For this reason the historicization of so-called totalitarian art was undertaken by artists rather than historians: by the Transavanguardia movement in Italy, by artists such as Kiefer, Richter and Baselitz in Germany and by artists of Moscow conceptualism and Sots Art in Russia. This historicization consisted in interpreting relevant artworks as pure forms and emancipating these forms from the circumstances of the time that dictated it. One characteristic example in this respect is Baselitz’s series of “Russian Paintings”, in which he reworked well-known pieces of Soviet socialist realism in his signature manner, that is, “upside down”, turning these realistic images into abstract forms.
This example shows that so-called post-modernism is little more than an extension of modernism, which becomes emancipated from its own historical form. Now all artworks of the past can be reinterpreted in ways demonstrating their pure, acontextual, trans-historical, emancipated form. In fact, even early avant-garde texts suggest such possibility. For example, Kandinsky noted that any painting was merely a combination of lines and colours on canvas, that is, actually an abstract form. In this sense post-modernism does not cancel out but only radicalizes and rounds off the modernist and therefore any history of arts, because there is no other history of arts.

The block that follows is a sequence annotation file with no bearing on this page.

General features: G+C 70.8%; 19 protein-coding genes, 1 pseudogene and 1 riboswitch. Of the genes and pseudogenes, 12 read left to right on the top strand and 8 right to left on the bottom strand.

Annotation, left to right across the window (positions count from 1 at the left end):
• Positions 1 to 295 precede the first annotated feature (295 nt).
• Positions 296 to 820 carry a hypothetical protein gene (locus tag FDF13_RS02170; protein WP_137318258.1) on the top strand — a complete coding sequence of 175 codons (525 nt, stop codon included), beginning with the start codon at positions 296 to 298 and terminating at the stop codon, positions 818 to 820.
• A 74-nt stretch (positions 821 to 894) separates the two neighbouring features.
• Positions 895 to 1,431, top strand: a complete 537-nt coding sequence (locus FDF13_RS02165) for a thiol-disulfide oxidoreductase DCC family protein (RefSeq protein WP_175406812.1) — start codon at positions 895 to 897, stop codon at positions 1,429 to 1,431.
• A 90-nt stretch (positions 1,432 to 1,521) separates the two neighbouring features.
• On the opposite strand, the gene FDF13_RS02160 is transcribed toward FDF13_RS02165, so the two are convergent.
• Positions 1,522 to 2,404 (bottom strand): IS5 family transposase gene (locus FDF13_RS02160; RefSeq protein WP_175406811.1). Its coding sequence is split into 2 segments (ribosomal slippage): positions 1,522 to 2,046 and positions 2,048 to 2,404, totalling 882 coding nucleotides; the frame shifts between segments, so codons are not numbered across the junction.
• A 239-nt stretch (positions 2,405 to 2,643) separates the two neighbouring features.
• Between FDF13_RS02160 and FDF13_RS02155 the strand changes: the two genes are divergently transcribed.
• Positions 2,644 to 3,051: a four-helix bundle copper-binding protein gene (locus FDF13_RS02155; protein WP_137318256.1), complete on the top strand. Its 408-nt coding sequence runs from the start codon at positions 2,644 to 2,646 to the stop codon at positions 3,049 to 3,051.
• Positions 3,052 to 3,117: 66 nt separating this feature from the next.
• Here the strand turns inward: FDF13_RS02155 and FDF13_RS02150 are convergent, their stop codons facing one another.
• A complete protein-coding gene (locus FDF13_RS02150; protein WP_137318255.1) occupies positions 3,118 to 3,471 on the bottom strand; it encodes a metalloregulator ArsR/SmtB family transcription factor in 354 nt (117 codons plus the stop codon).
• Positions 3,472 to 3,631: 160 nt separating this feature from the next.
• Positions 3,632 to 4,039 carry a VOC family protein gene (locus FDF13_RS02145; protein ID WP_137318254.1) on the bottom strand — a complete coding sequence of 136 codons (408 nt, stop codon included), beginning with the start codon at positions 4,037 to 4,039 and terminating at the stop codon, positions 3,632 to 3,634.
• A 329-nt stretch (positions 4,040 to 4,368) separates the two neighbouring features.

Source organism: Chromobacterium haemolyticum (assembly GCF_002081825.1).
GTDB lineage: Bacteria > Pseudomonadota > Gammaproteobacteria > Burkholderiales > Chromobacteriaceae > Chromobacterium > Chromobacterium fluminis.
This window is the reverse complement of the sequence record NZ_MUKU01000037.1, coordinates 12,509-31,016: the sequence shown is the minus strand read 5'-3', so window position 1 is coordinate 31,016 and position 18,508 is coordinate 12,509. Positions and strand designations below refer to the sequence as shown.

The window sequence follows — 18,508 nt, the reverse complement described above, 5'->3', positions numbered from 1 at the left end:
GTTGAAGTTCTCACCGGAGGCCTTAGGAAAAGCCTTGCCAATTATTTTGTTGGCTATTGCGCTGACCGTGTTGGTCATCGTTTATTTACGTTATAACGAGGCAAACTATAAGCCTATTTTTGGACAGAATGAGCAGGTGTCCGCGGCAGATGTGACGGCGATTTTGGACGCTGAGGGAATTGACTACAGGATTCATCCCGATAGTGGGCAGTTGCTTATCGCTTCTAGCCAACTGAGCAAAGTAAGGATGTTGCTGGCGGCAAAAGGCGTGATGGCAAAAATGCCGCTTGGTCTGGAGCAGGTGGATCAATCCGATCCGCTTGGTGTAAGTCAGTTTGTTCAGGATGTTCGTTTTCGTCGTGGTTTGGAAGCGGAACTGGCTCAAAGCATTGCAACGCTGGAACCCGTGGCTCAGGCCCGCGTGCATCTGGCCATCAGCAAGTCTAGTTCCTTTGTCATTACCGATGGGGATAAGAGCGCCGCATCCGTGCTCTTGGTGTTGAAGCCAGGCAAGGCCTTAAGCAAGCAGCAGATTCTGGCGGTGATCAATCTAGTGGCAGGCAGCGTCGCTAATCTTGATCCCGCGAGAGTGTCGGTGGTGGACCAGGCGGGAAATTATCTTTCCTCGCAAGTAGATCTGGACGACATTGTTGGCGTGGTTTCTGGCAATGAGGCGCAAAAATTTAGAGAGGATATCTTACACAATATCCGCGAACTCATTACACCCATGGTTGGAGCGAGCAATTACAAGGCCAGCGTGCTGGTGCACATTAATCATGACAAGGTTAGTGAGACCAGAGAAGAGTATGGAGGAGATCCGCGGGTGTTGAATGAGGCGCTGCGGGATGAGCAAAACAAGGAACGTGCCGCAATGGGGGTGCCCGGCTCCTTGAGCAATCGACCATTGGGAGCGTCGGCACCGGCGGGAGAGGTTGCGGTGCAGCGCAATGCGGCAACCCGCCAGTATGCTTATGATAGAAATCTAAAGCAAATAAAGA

Indeed, a short while ago everyone talked about the end of the history of art, and today it has become so obvious that no one ever mentions it. The emancipation of the artwork once resulted in the emergence of a global art market, which has now begun fast to disintegrate into national markets. Under the circumstances, art is obviously dropping out of history: the market is not historical but cyclical.